Patrick from Bolton Landing, New York, visited a kazoo factory and museum in Beauford, South Carolina, which led him to wonder about the name of this buzzing musical instrument. The etymology is uncertain, but we do know that it’s also been called a gazoo, and that it was preceded by a similar instrument called a mirliton or unit flute. In the late 1800s when the word kazoo first appeared, there were several similar-sounding words for “fool” or “stupid person,” including gazook, gazabo, gazebo, and gazoo. These might have influenced the development of the name of an instrument that makes a silly sound.
A Pangram Short of a Letter
This lyrical entry in Wordsmith.org’s pangram contest would have been a strong contender had it not been for the fact that it includes all but one letter of the alphabet: A quivering butterfly wing conjures a zephyr that expands to a storm. Can you tell which letter is missing? Here’s a hint.
Larrupin’ for Emphasis
Robert from Hamlin, West Virginia, was surprised to while touring with a gospel group to hear Southerners describe an especially good meal as larrupin’ or larruping. The verb larrup means “to strike,” and larruping is one of several intensifiers that have to do with beating or thrashing, like whopping or striking.
Outer Space Pangram
Many of the top entries in Wordsmith.org’s pangram contest had to do with science, including this one: In Kuiper belt, Pluto is judged as dwarf planet, vexing the status quo by making size count.
Actors use the term billboarding to denote the technique of giving extra emphasis to a word or phrase. That’s just one of the many bits of inside information from Thinking Shakespeare by Barry Edelstein, artistic director at San Diego’s Old Globe Theatre. Although the book is written as a guide for actors and directors, it’s extremely engaging and helpful for anyone with an interest in the Bard.
Give Someone the Hairy Eyeball
Tatiana in San Antonio, Texas, wonders about the expression to give someone the hairy eyeball, meaning “to look askance at someone.”
Where the Woodbine Twineth and the Whangdoodle Mourneth
Patricia from Fort Worth, Texas, has been mystified by an expression her husband’s grandmother would use when trying to avoid answering a question about where something had gone. She’d say it’s gone where the woodbine twineth and the whangdoodle mourneth. The story behind this expression is complicated, but it’s clear that phrase where the woodbine twineth was a catchphrase in the 1870s, and whangdoodle is a catch-all term for an unknown or mythical animal.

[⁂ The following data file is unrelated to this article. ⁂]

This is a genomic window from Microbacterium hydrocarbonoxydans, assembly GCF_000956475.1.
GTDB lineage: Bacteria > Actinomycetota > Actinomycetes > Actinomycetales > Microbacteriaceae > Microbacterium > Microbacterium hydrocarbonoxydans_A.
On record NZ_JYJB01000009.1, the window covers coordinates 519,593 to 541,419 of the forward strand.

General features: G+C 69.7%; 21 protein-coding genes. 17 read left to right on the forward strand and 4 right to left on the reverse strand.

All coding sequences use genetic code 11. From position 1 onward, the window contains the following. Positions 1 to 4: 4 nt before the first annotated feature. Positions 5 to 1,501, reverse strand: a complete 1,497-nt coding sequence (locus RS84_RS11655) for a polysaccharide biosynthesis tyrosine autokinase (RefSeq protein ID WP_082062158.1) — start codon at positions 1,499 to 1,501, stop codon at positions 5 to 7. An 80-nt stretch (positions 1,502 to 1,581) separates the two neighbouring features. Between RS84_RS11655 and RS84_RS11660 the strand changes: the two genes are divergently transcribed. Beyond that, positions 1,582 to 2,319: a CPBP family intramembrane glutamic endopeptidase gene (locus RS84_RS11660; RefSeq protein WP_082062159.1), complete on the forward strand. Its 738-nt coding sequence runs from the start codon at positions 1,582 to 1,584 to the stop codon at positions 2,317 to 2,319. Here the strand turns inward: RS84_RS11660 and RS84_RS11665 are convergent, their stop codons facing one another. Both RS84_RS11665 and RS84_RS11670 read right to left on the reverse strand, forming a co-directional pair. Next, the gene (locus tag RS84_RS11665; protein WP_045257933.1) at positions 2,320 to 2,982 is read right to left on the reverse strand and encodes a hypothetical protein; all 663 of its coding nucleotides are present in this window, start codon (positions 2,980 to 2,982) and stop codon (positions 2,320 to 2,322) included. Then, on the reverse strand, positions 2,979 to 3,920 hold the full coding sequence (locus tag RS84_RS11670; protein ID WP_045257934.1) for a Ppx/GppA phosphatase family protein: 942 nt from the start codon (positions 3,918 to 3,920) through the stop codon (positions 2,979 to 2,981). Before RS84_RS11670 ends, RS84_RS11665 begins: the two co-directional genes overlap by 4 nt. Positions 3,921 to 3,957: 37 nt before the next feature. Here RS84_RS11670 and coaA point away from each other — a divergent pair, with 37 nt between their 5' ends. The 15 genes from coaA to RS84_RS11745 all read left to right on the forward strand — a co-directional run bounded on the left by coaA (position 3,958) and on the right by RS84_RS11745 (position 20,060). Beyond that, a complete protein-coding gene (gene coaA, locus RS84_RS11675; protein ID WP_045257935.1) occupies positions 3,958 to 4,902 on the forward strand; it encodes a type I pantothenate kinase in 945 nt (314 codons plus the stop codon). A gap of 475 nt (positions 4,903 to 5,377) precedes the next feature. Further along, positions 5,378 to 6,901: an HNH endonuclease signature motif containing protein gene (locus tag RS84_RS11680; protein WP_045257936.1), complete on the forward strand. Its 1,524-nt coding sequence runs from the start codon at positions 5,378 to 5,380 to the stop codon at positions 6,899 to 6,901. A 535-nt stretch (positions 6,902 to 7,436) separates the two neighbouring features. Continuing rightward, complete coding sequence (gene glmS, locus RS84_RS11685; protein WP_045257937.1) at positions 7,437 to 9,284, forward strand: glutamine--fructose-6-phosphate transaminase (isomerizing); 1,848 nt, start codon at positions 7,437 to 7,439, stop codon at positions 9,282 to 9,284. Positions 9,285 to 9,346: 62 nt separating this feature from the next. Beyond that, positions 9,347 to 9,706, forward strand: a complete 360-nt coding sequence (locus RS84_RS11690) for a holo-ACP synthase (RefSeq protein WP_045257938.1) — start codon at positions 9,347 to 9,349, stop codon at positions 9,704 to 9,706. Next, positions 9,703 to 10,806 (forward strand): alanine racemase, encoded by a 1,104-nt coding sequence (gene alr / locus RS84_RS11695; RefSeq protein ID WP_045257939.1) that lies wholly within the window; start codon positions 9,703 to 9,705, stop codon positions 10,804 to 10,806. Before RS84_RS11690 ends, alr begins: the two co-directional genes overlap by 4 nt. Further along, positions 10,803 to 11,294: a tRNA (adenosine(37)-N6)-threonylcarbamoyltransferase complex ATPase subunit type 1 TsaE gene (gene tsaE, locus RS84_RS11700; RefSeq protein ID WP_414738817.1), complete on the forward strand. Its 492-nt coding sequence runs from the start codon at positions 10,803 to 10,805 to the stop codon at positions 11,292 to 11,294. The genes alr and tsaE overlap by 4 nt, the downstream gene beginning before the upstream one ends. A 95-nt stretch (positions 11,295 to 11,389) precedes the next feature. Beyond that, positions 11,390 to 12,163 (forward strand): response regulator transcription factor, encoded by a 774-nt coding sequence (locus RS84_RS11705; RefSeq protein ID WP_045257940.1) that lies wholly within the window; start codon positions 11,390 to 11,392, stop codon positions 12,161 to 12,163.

Gender Neutral Term for Nieces and Nephews
Emily from Madison, Wisconsin, has three nieces and a nephew, and wonders if there’s a gender-neutral term for the group of them, in the same way cousins can designate one or two genders. German has the single word Geschwisterkind, meaning “a child of a brother or sister,” English doesn’t have a single established term for this. Some have proposed that English speakers use the word niblings, formed by analogy with siblings. Other suggestions include niephlings, nieflings, or nieblings.
Photo by bobistraveling. Used under a Creative Commons license.
Book Mentioned in the Broadcast
|Thinking Shakespeare by Barry Edelstein|
Music Used in the Broadcast
|Freedom||Kelly Finnegan||The Tales People Tell||Colemine Records|
|A Day In The Life||Grant Green||Green Is Beautiful||Blue Note|
|I’ll Never Love Again||Kelly Finnegan||The Tales People Tell||Colemine Records|
|Since I Don’t Have You Anymore||Kelly Finnegan||The Tales People Tell||Colemine Records|
|Impressions of You||Kelly Finnegan||The Tales People Tell||Colemine Records|
|Grazing In The Grass||Hugh Masekela||The Promise Of A Future||UNI Records|
|Upshot||Grant Green||Carryin’ On||Blue Note|
|I Called You Back Baby||Kelly Finnegan||The Tales People Tell||Colemine Records|
|Volcano Vapes||Sure Fire Soul Ensemble||Out On The Coast||Colemine Records|